Mortgage Applications Slip Even as Rates Fall

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Patrick Fallon/Bloomberg via Getty Images

By Luciana Lopez

NEW YORK -- Applications for U.S. home loans fell slightly in the latest week, as a drop in demand for purchase loans outweighed an increase in refinancing demand, data from an industry group showed Wednesday.

The Mortgage Bankers Association said its seasonally adjusted index of mortgage application activity, which includes both refinancing and home purchase demand, fell 0.4 percent in the week ended Sept. 27.

That follows a gain of 5.5 percent in the week ended Sept. 20.

%VIRTUAL-article-sponsoredlinks%The figures come in the first full week of data after the Federal Reserve decided not to slow its bond-buying program. The Fed's decision to keep buying $85 billion a month in Treasuries and mortgage-backed securities helped take yields on Treasuries, which are used as a benchmark in the mortgage market, to multi-month lows.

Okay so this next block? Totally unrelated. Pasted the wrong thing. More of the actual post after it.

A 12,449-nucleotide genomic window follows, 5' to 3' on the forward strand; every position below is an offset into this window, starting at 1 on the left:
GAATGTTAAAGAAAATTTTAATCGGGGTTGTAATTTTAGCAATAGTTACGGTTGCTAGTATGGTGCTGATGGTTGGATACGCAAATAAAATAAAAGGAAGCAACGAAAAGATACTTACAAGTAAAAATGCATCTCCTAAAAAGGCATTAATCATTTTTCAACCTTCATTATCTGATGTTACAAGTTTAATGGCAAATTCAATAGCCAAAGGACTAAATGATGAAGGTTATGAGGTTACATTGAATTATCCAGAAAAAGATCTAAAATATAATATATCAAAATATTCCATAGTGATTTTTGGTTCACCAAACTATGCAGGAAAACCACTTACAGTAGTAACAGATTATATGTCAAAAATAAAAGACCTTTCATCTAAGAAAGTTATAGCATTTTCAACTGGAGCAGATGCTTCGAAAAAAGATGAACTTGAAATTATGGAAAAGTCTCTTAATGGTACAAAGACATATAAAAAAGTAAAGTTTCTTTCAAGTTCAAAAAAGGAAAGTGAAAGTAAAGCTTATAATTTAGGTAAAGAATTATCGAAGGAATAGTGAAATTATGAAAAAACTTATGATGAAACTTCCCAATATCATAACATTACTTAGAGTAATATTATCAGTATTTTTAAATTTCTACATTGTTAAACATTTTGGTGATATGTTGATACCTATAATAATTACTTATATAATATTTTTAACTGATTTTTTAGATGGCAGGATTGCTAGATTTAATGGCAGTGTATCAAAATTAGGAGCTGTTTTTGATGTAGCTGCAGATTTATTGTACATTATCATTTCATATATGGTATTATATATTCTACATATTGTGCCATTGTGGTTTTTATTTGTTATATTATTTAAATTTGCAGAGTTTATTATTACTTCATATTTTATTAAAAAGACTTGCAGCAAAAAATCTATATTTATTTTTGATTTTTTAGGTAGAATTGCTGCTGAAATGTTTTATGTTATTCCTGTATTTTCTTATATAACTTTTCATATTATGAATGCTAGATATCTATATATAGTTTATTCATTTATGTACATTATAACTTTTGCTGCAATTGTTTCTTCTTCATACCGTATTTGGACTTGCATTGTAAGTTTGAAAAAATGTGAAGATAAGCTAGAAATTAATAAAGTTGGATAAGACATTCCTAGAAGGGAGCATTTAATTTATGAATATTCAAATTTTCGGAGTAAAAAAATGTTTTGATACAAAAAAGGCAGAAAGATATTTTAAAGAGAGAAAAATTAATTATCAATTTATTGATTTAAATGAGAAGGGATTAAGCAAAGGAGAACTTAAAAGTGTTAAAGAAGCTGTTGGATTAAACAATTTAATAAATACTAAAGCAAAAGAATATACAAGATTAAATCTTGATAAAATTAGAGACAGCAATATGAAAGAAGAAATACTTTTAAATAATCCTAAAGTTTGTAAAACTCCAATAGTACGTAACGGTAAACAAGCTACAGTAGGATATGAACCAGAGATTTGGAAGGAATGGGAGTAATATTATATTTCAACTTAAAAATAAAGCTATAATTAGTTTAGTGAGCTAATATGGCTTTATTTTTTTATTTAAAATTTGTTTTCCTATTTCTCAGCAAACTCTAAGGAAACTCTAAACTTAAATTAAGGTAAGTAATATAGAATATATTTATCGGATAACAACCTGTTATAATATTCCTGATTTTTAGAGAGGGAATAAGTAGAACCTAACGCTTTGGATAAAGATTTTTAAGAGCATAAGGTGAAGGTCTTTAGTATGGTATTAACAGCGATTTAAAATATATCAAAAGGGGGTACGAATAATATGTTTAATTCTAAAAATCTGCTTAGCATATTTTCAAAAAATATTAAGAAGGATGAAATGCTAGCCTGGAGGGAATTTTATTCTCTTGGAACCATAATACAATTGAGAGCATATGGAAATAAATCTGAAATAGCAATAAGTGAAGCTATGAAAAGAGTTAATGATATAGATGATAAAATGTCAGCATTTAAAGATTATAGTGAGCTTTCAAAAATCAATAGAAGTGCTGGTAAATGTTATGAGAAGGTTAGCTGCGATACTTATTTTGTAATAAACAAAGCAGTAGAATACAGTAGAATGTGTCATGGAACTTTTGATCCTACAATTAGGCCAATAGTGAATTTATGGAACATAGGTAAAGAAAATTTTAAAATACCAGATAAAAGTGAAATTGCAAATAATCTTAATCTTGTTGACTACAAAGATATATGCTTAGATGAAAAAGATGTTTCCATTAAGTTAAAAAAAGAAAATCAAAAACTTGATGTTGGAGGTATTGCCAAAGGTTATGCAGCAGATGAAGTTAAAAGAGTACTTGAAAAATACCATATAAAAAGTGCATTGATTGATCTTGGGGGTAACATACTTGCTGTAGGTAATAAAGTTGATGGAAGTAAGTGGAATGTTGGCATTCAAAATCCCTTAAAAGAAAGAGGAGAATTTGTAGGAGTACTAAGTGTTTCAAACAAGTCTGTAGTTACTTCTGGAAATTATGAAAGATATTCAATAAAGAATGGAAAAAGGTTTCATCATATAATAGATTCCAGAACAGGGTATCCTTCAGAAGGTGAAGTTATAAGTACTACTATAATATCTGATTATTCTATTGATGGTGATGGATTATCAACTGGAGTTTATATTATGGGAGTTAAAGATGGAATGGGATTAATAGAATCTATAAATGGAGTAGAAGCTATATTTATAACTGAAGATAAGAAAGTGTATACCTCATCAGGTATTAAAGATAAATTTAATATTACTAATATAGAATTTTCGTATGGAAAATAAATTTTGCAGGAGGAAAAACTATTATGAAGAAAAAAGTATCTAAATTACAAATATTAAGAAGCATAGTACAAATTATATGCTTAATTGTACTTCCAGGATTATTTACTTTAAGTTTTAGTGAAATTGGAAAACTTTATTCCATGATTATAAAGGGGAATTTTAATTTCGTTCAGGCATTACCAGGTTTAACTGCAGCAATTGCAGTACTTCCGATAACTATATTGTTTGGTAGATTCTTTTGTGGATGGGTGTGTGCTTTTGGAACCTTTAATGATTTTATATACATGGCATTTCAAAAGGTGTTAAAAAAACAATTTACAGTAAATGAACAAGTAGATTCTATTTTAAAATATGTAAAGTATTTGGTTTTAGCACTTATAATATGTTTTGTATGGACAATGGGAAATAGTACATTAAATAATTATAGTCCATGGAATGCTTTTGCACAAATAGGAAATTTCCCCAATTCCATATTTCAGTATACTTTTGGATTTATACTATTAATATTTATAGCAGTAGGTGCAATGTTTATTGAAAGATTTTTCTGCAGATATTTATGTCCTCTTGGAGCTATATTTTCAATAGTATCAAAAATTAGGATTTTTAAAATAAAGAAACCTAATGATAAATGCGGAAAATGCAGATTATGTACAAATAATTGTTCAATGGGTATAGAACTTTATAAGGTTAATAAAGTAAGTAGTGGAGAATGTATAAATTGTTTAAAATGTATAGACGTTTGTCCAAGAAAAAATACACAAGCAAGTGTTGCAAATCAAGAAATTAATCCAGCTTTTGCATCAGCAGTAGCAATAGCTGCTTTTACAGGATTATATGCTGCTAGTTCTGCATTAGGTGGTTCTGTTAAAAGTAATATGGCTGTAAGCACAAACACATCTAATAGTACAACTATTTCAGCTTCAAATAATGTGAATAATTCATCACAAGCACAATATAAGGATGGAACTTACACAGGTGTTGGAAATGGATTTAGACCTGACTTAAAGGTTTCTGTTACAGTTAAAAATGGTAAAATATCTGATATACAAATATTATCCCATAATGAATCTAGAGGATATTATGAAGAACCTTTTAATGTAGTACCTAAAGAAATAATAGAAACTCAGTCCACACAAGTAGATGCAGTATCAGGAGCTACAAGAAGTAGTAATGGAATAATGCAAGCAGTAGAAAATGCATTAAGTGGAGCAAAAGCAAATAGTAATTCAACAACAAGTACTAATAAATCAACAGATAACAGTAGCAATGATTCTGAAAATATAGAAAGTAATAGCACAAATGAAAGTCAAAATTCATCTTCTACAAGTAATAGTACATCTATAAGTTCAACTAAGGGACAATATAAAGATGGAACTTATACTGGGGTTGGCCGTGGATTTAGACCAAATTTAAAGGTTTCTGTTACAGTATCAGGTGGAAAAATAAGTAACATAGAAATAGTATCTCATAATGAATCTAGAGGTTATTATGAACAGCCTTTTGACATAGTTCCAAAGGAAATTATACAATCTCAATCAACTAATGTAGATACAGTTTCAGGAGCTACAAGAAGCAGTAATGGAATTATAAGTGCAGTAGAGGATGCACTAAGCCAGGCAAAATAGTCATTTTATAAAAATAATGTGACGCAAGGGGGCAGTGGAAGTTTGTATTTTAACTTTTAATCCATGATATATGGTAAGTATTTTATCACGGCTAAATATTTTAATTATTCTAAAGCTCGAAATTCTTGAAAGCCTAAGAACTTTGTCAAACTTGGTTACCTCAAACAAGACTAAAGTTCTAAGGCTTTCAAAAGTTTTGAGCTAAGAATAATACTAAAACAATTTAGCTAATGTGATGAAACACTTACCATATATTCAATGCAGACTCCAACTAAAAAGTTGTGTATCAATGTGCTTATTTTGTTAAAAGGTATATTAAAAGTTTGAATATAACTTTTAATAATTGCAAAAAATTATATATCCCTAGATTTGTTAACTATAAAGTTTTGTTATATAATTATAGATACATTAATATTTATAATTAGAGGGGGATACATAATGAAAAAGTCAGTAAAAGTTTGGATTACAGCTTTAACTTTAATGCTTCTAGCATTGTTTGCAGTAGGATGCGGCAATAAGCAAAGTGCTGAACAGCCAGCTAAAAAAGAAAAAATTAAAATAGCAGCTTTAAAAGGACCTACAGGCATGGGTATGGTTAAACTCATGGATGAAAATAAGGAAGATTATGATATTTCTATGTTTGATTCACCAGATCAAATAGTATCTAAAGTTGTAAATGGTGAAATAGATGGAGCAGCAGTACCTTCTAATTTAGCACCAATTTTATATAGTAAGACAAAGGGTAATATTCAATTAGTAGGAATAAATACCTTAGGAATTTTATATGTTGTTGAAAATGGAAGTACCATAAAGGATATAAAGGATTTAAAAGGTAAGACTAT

MBA data showed 30-year mortgage rates dropped 13 basis points to 4.49 percent, after earlier in September matching the 4.8 percent high for 2013. The figure for the latest week was the lowest since June.

The refinancing index gained 3.1 percent after recently hitting the lowest level since June 2009.

The mortgage survey covers more than 75 percent of U.S. retail residential mortgage applications, according to MBA.